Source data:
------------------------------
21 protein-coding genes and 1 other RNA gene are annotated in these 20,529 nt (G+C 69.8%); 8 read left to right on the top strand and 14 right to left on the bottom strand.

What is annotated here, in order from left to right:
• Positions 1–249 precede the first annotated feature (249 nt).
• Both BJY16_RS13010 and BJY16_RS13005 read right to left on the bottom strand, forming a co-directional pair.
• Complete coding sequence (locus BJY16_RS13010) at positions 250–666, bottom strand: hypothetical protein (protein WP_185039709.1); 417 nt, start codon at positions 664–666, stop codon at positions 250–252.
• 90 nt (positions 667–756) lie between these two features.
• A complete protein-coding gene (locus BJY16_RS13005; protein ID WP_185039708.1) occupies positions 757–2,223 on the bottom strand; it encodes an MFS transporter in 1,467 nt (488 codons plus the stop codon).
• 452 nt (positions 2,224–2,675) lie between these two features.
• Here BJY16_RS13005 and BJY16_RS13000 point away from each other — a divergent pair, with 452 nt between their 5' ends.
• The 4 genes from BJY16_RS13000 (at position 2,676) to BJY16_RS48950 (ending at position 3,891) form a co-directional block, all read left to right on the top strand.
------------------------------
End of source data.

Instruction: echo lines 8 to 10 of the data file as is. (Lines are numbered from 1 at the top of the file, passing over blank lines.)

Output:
• 452 nt (positions 2,224–2,675) lie between these two features.
• Here BJY16_RS13005 and BJY16_RS13000 point away from each other — a divergent pair, with 452 nt between their 5' ends.
• The 4 genes from BJY16_RS13000 (at position 2,676) to BJY16_RS48950 (ending at position 3,891) form a co-directional block, all read left to right on the top strand.